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RIPPLELAB: A Comprehensive Application for the Detection, Analysis and Classification of High Frequency Oscillations in Electroencephalographic Signals.

Navarrete M, Alvarado-Rojas C, Le Van Quyen M, Valderrama M - PLoS ONE (2016)

Bottom Line: Unlike other available software packages for EEG analysis, RIPPLELAB uniquely provides the appropriate graphical and algorithmic environment for HFOs detection (visual and automatic) and validation, in such a way that the power of elaborated detection methods are available to a wide range of users (experts and non-experts) through the use of this application.We believe that this open-source tool will facilitate and promote the collaboration between clinical and research centers working on the HFOs field.The tool is available under public license and is accessible through a dedicated web site.

View Article: PubMed Central - PubMed

Affiliation: Department of Biomedical Engineering, Universidad de los Andes, Bogotá D.C., Colombia.

ABSTRACT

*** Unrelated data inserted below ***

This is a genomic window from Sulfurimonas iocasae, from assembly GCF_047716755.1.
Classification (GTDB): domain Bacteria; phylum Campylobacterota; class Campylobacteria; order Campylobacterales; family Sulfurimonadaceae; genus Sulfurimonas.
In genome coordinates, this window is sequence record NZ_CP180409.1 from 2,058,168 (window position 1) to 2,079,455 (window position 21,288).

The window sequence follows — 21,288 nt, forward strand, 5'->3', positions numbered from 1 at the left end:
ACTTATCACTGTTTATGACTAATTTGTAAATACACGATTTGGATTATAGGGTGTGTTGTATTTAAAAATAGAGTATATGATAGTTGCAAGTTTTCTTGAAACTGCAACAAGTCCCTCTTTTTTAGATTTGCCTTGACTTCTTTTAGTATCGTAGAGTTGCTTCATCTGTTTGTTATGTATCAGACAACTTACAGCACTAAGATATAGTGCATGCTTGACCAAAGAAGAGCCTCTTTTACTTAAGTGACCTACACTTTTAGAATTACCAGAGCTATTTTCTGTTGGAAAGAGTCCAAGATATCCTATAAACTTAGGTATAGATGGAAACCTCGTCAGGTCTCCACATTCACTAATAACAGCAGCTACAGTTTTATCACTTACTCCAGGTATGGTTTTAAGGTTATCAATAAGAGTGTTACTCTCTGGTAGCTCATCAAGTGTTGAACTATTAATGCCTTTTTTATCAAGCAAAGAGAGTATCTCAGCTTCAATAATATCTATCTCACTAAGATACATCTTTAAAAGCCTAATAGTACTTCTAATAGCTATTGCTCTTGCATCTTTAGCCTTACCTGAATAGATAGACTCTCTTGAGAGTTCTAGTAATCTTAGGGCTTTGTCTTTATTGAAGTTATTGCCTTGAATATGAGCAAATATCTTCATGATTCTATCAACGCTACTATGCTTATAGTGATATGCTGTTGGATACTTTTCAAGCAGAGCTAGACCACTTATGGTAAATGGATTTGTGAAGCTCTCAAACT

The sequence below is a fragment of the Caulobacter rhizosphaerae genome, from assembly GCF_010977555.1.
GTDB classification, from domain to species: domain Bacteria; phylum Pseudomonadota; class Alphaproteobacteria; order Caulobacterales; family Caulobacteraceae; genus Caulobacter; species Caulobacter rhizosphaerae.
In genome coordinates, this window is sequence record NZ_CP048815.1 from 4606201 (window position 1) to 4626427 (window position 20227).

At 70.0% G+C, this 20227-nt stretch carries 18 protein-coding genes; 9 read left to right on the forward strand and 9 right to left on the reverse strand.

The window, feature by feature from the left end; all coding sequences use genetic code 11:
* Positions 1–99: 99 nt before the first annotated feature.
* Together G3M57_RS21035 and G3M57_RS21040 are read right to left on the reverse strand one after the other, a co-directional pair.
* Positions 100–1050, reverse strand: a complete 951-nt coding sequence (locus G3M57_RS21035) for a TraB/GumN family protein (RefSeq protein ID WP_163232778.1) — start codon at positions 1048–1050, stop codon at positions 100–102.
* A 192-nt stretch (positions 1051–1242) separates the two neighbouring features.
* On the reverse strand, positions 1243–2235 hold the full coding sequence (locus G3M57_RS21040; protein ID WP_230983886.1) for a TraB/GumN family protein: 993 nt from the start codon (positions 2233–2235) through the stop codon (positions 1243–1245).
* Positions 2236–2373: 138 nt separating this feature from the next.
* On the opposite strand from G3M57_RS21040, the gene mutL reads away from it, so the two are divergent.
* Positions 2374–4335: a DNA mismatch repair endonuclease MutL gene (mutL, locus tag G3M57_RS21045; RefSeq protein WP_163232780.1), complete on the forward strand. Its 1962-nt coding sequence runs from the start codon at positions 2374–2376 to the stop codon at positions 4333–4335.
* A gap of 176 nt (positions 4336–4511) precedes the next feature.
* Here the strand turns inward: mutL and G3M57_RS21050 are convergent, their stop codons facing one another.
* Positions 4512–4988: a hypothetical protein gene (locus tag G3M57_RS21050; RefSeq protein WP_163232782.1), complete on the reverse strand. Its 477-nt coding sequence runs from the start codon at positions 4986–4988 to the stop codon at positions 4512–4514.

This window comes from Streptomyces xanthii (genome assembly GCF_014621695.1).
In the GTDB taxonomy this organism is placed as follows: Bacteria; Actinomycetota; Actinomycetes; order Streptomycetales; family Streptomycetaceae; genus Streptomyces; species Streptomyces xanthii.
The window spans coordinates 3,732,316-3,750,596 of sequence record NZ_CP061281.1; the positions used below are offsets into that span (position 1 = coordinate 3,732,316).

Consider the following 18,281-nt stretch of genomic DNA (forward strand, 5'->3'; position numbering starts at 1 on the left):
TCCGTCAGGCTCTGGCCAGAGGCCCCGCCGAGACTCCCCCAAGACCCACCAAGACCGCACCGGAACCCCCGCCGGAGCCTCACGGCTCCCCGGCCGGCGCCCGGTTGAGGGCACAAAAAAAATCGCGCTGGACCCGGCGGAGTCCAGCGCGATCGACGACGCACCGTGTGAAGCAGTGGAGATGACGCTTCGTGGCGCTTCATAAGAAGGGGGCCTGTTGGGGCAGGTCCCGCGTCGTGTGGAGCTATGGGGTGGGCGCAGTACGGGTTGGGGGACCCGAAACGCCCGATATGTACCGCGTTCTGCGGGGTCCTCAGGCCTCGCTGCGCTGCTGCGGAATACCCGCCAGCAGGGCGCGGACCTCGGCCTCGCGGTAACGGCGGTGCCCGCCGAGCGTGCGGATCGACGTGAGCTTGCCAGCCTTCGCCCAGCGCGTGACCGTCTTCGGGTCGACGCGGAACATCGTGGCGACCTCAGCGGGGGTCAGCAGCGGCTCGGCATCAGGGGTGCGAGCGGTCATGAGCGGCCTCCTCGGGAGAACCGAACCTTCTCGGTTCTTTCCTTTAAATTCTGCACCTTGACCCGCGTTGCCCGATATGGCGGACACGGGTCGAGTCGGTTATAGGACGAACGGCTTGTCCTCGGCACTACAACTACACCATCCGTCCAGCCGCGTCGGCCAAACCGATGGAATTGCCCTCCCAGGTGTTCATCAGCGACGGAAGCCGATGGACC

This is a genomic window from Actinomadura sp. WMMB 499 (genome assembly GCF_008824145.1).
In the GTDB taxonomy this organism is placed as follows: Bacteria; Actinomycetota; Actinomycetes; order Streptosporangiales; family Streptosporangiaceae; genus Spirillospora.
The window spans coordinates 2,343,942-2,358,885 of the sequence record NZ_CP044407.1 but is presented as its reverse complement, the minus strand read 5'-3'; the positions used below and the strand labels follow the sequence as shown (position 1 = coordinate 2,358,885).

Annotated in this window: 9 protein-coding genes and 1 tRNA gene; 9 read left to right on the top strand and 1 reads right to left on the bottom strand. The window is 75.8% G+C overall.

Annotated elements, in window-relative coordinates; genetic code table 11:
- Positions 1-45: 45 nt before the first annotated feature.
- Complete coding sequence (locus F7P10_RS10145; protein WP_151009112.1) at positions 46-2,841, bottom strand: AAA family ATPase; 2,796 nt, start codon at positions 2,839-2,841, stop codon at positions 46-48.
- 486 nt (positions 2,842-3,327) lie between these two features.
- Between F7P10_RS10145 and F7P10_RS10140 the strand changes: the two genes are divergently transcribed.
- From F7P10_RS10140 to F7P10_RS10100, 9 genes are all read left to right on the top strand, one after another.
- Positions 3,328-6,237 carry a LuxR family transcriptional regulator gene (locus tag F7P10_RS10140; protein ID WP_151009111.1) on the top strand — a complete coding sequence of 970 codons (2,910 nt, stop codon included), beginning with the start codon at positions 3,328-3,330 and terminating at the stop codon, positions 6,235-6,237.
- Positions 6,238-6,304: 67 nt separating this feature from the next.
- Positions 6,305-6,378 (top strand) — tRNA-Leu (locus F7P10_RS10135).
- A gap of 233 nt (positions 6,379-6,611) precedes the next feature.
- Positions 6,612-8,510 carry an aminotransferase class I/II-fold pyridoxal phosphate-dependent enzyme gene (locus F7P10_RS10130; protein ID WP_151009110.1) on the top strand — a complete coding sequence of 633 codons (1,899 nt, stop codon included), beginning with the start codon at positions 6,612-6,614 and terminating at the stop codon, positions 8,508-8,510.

High Frequency Oscillations (HFOs) in the brain have been associated with different physiological and pathological processes. In epilepsy, HFOs might reflect a mechanism of epileptic phenomena, serving as a biomarker of epileptogenesis and epileptogenicity. Despite the valuable information provided by HFOs, their correct identification is a challenging task. A comprehensive application, RIPPLELAB, was developed to facilitate the analysis of HFOs. RIPPLELAB provides a wide range of tools for HFOs manual and automatic detection and visual validation; all of them are accessible from an intuitive graphical user interface. Four methods for automated detection-as well as several options for visualization and validation of detected events-were implemented and integrated in the application. Analysis of multiple files and channels is possible, and new options can be added by users. All features and capabilities implemented in RIPPLELAB for automatic detection were tested through the analysis of simulated signals and intracranial EEG recordings from epileptic patients (n = 16; 3,471 analyzed hours). Visual validation was also tested, and detected events were classified into different categories. Unlike other available software packages for EEG analysis, RIPPLELAB uniquely provides the appropriate graphical and algorithmic environment for HFOs detection (visual and automatic) and validation, in such a way that the power of elaborated detection methods are available to a wide range of users (experts and non-experts) through the use of this application. We believe that this open-source tool will facilitate and promote the collaboration between clinical and research centers working on the HFOs field. The tool is available under public license and is accessible through a dedicated web site.